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May 5, 2008
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$10 million gift will honor Clark's business mentor,
Benjamin T. Rome
A. James Clark, a leading commercial builder and university trustee emeritus, has committed $10 million to The Johns Hopkins University to endow the deanship of the university's Whiting School of Engineering in honor of his mentor and business colleague, Benjamin T. Rome.
"Mr. Clark's gift will make possible, for generations into the future, the innovation in teaching and research that is at the core of the Whiting School's mission," said William R. Brody, president of the university. "It creates a permanent stream of unrestricted support that the school's deans — present and future — will be able to invest strategically in faculty, students and programs.
"I am very grateful for Mr. Clark's generosity and for his confidence in the Whiting School and in our current dean, Nick Jones," Brody said.
Clark's gift will establish the Benjamin T. Rome
Deanship in the Whiting School. In making the new gift,
Clark sought to pay tribute to his business mentor and to
express his confidence in the current leadership in the
Whiting School of Engineering. The present dean, Nicholas P.
Jones, a former chair of the school's Department of Civil
Engineering, was appointed to the post
in August 2004.
Photo courtesy Ferdinand Hamburger Archives
Rome, who died in 1994, was a 1925 civil engineering graduate of Johns Hopkins. He received an honorary doctorate from the university in 1982. Rome generously supported the university's School of Advanced International Studies, especially its China Studies Program. One of the two SAIS buildings in Washington, D.C., bears Rome's name.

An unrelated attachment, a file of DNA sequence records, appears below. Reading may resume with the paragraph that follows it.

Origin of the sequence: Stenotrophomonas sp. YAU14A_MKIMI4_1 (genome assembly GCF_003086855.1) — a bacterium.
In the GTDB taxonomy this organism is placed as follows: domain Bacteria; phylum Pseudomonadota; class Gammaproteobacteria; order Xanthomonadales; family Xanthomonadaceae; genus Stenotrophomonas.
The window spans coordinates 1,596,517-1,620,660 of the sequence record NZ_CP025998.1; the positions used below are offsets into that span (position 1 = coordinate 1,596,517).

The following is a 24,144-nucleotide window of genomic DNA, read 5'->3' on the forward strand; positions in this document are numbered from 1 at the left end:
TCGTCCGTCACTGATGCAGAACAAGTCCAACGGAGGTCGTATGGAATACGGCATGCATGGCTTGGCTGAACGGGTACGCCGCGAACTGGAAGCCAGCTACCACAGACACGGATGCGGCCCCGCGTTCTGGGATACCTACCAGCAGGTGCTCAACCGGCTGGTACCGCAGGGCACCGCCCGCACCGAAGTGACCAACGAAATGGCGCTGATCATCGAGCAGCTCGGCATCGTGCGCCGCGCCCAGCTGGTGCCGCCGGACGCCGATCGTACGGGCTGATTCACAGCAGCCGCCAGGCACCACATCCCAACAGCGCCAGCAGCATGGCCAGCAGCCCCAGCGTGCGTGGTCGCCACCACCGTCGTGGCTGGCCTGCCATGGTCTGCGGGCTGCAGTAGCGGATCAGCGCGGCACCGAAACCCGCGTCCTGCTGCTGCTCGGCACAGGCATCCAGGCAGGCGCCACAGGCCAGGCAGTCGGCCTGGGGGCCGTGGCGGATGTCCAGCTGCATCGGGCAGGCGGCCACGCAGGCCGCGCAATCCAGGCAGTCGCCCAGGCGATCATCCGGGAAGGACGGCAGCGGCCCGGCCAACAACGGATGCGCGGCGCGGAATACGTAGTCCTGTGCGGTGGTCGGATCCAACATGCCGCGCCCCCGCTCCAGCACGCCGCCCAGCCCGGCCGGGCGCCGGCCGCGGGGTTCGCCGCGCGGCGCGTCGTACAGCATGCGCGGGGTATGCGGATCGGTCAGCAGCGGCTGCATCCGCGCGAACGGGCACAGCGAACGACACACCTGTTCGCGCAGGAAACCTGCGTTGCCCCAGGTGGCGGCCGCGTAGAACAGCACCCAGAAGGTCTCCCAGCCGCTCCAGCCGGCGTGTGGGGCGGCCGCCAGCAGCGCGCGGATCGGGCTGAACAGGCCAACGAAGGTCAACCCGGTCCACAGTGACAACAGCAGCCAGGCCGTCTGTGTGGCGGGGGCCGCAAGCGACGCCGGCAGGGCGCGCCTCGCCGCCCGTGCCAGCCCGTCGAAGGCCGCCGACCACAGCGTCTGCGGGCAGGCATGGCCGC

"Ben Rome was not only my first boss, but a wonderful mentor as well," Clark said. "I owe much of my success, and the success of our business, to Ben. He was a great friend and teacher, and I am honored to be able to memorialize his name at his alma mater.
Rome was president and CEO of the George Hyman Construction Co. in Washington, which was founded by his uncle. Rome hired Clark shortly after he finished college and, in the late 1960s, succeeded Rome as president of the Hyman Co., which later became known as the Clark Construction Group. He is now chairman and chief executive of Bethesda-based Clark Enterprises, a holding company for a variety of businesses, including Clark Construction Group.
Clark is a former member of the board of trustees of Johns Hopkins Medicine. He previously donated $10 million toward construction of a three-story building for biomedical engineering research and education on the university's Homewood campus. That building, named Clark Hall in his honor, opened in 2001.
A formal ceremony for dedication of the new engineering school deanship will take place in the fall.
"This is a transformative gift for the Whiting School," Jones said. "It represents a visionary commitment from an extraordinary person who is not only supporting the Whiting School, but also honoring the connection that his mentor, Ben Rome, had to Johns Hopkins and Johns Hopkins Engineering. With this in mind, it is a particularly special honor for me to be the first holder of this deanship."
The Benjamin T. Rome Deanship becomes the third endowed deanship in the nine schools at The Johns Hopkins University. In 1997, Frances Watt Baker and Lenox D. Baker, both physicians and double-degree graduates of Johns Hopkins, endowed the deanship at the School of Medicine. In 1999, international telephone and cable television entrepreneur J. Barclay Knapp endowed the deanship of the university's Krieger School of Arts and Sciences in memory of his father.
Clark's $10 million commitment for the engineering school deanship counts toward the $3.2 billion goal of the Johns Hopkins: Knowledge for the World campaign, which is scheduled to conclude in December. As of April 30, total commitments to the campaign had reached $3.15 billion. The campaign, which benefits both The Johns Hopkins University and The Johns Hopkins Hospital and Health System, has focused on endowment for student aid and faculty support; research, academic, and clinical initiatives; and building and upgrading facilities on all Johns Hopkins campuses.